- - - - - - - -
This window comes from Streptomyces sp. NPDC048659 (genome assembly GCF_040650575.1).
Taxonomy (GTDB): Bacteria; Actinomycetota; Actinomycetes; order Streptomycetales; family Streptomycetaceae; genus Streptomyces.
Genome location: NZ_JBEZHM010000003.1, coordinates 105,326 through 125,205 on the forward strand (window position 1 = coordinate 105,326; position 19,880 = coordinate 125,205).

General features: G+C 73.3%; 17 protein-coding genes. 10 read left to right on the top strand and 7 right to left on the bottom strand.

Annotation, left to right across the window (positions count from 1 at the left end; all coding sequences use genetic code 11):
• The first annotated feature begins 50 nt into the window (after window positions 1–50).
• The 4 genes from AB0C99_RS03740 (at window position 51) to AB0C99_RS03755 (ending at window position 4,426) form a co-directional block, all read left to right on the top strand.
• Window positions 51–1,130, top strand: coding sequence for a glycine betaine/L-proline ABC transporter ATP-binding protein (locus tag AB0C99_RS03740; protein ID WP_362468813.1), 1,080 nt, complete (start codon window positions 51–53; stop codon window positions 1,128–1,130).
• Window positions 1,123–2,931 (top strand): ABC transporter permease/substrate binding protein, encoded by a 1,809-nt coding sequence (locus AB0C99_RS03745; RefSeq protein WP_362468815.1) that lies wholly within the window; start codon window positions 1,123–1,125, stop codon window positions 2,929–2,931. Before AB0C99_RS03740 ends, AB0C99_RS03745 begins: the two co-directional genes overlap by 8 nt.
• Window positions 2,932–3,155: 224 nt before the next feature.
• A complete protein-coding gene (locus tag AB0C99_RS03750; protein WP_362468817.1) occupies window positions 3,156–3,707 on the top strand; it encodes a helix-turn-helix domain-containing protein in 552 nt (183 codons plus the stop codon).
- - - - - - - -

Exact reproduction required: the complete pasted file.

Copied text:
This window comes from Streptomyces sp. NPDC048659 (genome assembly GCF_040650575.1).
Taxonomy (GTDB): Bacteria; Actinomycetota; Actinomycetes; order Streptomycetales; family Streptomycetaceae; genus Streptomyces.
Genome location: NZ_JBEZHM010000003.1, coordinates 105,326 through 125,205 on the forward strand (window position 1 = coordinate 105,326; position 19,880 = coordinate 125,205).

General features: G+C 73.3%; 17 protein-coding genes. 10 read left to right on the top strand and 7 right to left on the bottom strand.

Annotation, left to right across the window (positions count from 1 at the left end; all coding sequences use genetic code 11):
• The first annotated feature begins 50 nt into the window (after window positions 1–50).
• The 4 genes from AB0C99_RS03740 (at window position 51) to AB0C99_RS03755 (ending at window position 4,426) form a co-directional block, all read left to right on the top strand.
• Window positions 51–1,130, top strand: coding sequence for a glycine betaine/L-proline ABC transporter ATP-binding protein (locus tag AB0C99_RS03740; protein ID WP_362468813.1), 1,080 nt, complete (start codon window positions 51–53; stop codon window positions 1,128–1,130).
• Window positions 1,123–2,931 (top strand): ABC transporter permease/substrate binding protein, encoded by a 1,809-nt coding sequence (locus AB0C99_RS03745; RefSeq protein WP_362468815.1) that lies wholly within the window; start codon window positions 1,123–1,125, stop codon window positions 2,929–2,931. Before AB0C99_RS03740 ends, AB0C99_RS03745 begins: the two co-directional genes overlap by 8 nt.
• Window positions 2,932–3,155: 224 nt before the next feature.
• A complete protein-coding gene (locus tag AB0C99_RS03750; protein WP_362468817.1) occupies window positions 3,156–3,707 on the top strand; it encodes a helix-turn-helix domain-containing protein in 552 nt (183 codons plus the stop codon).